A comparative analysis of hospital readmissions in France and the US

MK. Gusmano, VG. Rodwin, D. Weisz, J. Cottenet, and C. Quantin

Policymakers in the US and France are struggling to improve coordination among
hospitals and other health care providers. A comparison of hospital readmission rates, and the factors that may explain them, can provide important insights about the French and US health care systems. In addition, it illustrates a methodological approach to comparative research: how an empirical inquiry along a single indicator can reveal broader issues about system-wide differences across health care systems and policy. Using data from three French regions, the article extends a
previous national-level comparison indicating that rates of hospital readmission for the population aged 65+ are lower in France than in the US. In addition, we extend the range of variables available in the national comparison by drawing on neighborhood-level income data available from a previous study of access to primary care among three French regions. Within France, the odds of surgical hospital readmission are significantly lower in private for-profit hospitals compared with public hospitals. Patients who live in lower income neighborhoods are also more likely to be readmitted for medical and surgical conditions than are patients living in higher income neighborhoods, but this income effect is weaker than in the US. The article concludes with a discussion of how these findings reflect broader system-wide differences between the US and French health systems and the ways in which policymakers attempt to coordinate hospitals and community based services.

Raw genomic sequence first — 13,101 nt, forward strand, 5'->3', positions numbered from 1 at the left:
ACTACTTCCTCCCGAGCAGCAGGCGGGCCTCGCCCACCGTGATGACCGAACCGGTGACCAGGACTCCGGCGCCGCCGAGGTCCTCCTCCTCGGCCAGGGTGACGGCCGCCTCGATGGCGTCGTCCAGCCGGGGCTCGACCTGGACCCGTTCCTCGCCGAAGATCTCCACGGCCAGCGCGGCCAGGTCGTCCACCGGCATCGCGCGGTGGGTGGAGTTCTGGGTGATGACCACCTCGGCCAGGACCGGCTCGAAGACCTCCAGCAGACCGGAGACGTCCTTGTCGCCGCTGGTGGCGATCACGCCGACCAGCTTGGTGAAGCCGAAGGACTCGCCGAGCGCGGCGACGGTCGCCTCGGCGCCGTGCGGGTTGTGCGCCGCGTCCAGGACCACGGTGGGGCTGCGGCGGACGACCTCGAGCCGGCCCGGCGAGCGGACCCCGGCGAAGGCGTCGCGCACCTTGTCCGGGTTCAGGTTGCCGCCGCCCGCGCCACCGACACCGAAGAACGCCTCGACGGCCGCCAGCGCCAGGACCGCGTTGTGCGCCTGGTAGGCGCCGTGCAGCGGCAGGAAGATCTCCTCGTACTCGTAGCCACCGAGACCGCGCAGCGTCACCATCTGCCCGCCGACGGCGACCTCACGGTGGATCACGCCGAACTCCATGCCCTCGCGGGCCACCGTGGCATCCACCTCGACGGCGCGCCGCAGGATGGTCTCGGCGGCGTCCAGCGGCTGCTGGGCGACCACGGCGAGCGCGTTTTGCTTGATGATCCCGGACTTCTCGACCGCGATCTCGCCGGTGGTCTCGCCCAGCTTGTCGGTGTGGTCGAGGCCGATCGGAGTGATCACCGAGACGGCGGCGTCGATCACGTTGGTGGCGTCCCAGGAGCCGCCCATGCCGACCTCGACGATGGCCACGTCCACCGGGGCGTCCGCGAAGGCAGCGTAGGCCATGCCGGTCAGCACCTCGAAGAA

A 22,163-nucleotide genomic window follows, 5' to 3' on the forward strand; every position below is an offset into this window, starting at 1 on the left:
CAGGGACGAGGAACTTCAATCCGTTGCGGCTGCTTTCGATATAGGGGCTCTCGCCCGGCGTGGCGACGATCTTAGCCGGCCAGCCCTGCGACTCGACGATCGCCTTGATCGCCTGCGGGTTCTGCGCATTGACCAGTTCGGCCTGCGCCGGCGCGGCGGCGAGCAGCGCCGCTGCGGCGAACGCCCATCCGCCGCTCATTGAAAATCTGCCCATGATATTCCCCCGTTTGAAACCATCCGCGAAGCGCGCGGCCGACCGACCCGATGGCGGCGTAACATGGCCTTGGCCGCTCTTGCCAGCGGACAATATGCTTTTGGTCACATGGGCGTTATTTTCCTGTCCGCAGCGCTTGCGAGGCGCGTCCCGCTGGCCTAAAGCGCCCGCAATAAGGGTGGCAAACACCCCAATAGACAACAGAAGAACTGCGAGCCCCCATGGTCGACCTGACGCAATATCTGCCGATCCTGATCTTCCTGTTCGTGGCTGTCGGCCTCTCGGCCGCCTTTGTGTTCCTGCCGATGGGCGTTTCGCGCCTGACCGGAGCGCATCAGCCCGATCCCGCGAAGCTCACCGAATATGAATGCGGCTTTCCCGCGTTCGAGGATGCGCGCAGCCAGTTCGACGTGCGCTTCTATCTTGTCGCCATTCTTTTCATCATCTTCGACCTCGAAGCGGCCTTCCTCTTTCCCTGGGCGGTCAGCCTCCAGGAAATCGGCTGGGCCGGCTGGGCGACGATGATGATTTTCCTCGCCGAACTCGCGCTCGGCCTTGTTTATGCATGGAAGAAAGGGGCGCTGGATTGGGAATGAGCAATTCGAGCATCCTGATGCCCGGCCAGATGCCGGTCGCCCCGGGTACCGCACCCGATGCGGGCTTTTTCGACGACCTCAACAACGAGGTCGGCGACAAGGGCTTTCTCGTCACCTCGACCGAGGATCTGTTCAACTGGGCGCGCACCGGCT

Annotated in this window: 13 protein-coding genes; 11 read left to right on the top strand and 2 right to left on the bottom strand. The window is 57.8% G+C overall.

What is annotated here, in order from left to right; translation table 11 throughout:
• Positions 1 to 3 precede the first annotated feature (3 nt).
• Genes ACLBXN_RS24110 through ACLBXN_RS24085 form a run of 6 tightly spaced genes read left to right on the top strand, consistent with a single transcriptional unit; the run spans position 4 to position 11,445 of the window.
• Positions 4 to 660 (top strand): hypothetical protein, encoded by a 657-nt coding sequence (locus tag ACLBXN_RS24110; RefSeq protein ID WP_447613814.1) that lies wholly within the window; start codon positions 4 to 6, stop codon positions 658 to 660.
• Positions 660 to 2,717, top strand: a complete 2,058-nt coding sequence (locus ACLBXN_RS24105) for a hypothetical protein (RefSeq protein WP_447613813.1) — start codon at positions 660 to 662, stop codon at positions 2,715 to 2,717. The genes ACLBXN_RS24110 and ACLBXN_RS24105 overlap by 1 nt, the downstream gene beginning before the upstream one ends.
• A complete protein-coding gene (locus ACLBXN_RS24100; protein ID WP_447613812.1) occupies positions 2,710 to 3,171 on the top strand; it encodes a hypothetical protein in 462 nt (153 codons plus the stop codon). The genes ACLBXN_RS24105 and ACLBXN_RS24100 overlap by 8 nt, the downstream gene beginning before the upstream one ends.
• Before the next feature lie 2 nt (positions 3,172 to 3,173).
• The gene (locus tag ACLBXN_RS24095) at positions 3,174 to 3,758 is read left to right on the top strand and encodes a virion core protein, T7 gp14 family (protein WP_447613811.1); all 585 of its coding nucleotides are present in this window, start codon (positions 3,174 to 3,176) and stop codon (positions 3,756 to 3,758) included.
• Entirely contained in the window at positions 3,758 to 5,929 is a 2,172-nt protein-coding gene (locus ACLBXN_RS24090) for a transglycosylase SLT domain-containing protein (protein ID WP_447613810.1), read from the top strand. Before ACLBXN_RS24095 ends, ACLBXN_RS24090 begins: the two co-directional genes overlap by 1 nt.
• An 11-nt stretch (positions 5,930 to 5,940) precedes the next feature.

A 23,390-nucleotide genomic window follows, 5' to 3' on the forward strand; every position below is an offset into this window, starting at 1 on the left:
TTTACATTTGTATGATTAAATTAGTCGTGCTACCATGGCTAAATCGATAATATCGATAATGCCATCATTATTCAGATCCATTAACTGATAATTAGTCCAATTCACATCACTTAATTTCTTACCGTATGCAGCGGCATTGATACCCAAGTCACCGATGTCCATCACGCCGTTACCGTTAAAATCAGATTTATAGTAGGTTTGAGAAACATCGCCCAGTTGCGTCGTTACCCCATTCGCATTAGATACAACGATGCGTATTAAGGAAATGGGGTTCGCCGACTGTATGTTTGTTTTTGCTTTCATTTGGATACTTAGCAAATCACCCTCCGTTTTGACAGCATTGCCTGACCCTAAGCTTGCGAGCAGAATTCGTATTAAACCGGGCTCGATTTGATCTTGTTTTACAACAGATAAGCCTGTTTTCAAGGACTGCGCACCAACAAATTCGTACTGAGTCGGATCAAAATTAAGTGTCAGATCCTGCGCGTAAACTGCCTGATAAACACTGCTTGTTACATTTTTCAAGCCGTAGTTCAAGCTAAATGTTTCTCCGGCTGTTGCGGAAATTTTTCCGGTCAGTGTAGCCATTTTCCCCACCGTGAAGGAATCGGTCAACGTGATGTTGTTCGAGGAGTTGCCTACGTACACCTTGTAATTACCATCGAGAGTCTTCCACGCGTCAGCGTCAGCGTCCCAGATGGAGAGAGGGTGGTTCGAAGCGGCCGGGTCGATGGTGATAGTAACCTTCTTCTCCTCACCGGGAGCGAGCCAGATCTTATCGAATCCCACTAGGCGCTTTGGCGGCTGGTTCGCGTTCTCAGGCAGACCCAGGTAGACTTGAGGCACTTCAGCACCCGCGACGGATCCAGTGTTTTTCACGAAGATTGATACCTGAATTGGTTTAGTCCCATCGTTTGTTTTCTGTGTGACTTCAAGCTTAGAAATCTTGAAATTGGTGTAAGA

Wagner Faculty